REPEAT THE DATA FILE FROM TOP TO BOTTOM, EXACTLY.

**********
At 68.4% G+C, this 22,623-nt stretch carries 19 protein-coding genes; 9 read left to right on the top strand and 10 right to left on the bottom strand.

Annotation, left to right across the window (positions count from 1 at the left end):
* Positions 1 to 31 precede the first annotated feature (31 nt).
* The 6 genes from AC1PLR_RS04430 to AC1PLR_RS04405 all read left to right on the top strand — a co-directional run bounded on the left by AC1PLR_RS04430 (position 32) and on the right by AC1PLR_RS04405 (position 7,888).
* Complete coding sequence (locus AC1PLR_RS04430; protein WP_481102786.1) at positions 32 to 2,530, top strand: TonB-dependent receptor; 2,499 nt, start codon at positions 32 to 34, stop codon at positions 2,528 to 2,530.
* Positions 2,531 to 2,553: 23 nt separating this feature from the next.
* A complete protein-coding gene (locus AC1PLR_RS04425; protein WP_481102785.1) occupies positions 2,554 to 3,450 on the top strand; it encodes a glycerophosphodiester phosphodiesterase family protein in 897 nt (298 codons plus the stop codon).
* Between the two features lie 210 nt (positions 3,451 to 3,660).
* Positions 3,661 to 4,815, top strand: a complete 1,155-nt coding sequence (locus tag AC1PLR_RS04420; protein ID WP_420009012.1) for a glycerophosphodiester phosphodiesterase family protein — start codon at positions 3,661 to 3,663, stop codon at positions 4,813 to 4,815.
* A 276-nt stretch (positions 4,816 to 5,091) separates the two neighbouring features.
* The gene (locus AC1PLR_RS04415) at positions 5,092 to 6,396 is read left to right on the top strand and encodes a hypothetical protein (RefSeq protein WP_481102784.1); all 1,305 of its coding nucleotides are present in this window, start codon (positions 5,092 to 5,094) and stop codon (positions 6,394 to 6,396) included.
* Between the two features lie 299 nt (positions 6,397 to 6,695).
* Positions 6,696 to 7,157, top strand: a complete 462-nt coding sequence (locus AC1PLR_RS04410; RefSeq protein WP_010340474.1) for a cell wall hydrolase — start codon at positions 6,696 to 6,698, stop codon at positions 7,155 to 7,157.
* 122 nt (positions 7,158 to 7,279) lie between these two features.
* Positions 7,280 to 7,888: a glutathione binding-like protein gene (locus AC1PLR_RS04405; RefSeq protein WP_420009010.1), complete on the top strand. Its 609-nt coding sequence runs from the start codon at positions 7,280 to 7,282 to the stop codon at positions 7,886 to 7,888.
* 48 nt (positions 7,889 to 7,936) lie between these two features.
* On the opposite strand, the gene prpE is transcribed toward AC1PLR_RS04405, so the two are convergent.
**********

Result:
At 68.4% G+C, this 22,623-nt stretch carries 19 protein-coding genes; 9 read left to right on the top strand and 10 right to left on the bottom strand.

Annotation, left to right across the window (positions count from 1 at the left end):
* Positions 1 to 31 precede the first annotated feature (31 nt).
* The 6 genes from AC1PLR_RS04430 to AC1PLR_RS04405 all read left to right on the top strand — a co-directional run bounded on the left by AC1PLR_RS04430 (position 32) and on the right by AC1PLR_RS04405 (position 7,888).
* Complete coding sequence (locus AC1PLR_RS04430; protein WP_481102786.1) at positions 32 to 2,530, top strand: TonB-dependent receptor; 2,499 nt, start codon at positions 32 to 34, stop codon at positions 2,528 to 2,530.
* Positions 2,531 to 2,553: 23 nt separating this feature from the next.
* A complete protein-coding gene (locus AC1PLR_RS04425; protein WP_481102785.1) occupies positions 2,554 to 3,450 on the top strand; it encodes a glycerophosphodiester phosphodiesterase family protein in 897 nt (298 codons plus the stop codon).
* Between the two features lie 210 nt (positions 3,451 to 3,660).
* Positions 3,661 to 4,815, top strand: a complete 1,155-nt coding sequence (locus tag AC1PLR_RS04420; protein ID WP_420009012.1) for a glycerophosphodiester phosphodiesterase family protein — start codon at positions 3,661 to 3,663, stop codon at positions 4,813 to 4,815.
* A 276-nt stretch (positions 4,816 to 5,091) separates the two neighbouring features.
* The gene (locus AC1PLR_RS04415) at positions 5,092 to 6,396 is read left to right on the top strand and encodes a hypothetical protein (RefSeq protein WP_481102784.1); all 1,305 of its coding nucleotides are present in this window, start codon (positions 5,092 to 5,094) and stop codon (positions 6,394 to 6,396) included.
* Between the two features lie 299 nt (positions 6,397 to 6,695).
* Positions 6,696 to 7,157, top strand: a complete 462-nt coding sequence (locus AC1PLR_RS04410; RefSeq protein WP_010340474.1) for a cell wall hydrolase — start codon at positions 6,696 to 6,698, stop codon at positions 7,155 to 7,157.
* 122 nt (positions 7,158 to 7,279) lie between these two features.
* Positions 7,280 to 7,888: a glutathione binding-like protein gene (locus AC1PLR_RS04405; RefSeq protein WP_420009010.1), complete on the top strand. Its 609-nt coding sequence runs from the start codon at positions 7,280 to 7,282 to the stop codon at positions 7,886 to 7,888.
* 48 nt (positions 7,889 to 7,936) lie between these two features.
* On the opposite strand, the gene prpE is transcribed toward AC1PLR_RS04405, so the two are convergent.